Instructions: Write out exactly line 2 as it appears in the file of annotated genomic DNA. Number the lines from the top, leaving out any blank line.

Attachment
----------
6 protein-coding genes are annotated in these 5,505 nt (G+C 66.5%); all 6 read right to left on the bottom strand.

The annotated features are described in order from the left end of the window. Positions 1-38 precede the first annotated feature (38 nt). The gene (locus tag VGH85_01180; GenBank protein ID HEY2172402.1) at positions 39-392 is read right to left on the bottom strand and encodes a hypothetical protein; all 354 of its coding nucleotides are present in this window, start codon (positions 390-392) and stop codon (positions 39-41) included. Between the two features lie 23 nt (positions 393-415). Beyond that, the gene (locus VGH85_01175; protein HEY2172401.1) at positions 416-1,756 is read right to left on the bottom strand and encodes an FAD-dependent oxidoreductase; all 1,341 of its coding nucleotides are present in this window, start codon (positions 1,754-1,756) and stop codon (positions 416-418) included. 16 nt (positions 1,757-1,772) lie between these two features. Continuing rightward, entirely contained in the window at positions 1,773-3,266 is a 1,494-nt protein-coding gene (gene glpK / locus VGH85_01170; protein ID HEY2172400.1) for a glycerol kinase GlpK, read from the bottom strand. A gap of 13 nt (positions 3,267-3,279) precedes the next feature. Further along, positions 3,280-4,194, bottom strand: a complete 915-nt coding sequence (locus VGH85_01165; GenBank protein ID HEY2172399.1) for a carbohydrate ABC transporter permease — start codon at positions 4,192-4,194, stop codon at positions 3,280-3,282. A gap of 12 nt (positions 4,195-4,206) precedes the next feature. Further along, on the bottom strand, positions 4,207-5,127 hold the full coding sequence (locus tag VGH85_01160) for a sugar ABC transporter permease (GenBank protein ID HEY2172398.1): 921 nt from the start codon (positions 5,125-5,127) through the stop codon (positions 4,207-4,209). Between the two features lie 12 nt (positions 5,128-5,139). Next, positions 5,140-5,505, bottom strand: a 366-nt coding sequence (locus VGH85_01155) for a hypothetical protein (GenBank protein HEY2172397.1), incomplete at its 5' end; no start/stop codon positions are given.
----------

The annotated features are described in order from the left end of the window. Positions 1-38 precede the first annotated feature (38 nt). The gene (locus tag VGH85_01180; GenBank protein ID HEY2172402.1) at positions 39-392 is read right to left on the bottom strand and encodes a hypothetical protein; all 354 of its coding nucleotides are present in this window, start codon (positions 390-392) and stop codon (positions 39-41) included. Between the two features lie 23 nt (positions 393-415). Beyond that, the gene (locus VGH85_01175; protein HEY2172401.1) at positions 416-1,756 is read right to left on the bottom strand and encodes an FAD-dependent oxidoreductase; all 1,341 of its coding nucleotides are present in this window, start codon (positions 1,754-1,756) and stop codon (positions 416-418) included. 16 nt (positions 1,757-1,772) lie between these two features. Continuing rightward, entirely contained in the window at positions 1,773-3,266 is a 1,494-nt protein-coding gene (gene glpK / locus VGH85_01170; protein ID HEY2172400.1) for a glycerol kinase GlpK, read from the bottom strand. A gap of 13 nt (positions 3,267-3,279) precedes the next feature. Further along, positions 3,280-4,194, bottom strand: a complete 915-nt coding sequence (locus VGH85_01165; GenBank protein ID HEY2172399.1) for a carbohydrate ABC transporter permease — start codon at positions 4,192-4,194, stop codon at positions 3,280-3,282. A gap of 12 nt (positions 4,195-4,206) precedes the next feature. Further along, on the bottom strand, positions 4,207-5,127 hold the full coding sequence (locus tag VGH85_01160) for a sugar ABC transporter permease (GenBank protein ID HEY2172398.1): 921 nt from the start codon (positions 5,125-5,127) through the stop codon (positions 4,207-4,209). Between the two features lie 12 nt (positions 5,128-5,139). Next, positions 5,140-5,505, bottom strand: a 366-nt coding sequence (locus VGH85_01155) for a hypothetical protein (GenBank protein HEY2172397.1), incomplete at its 5' end; no start/stop codon positions are given.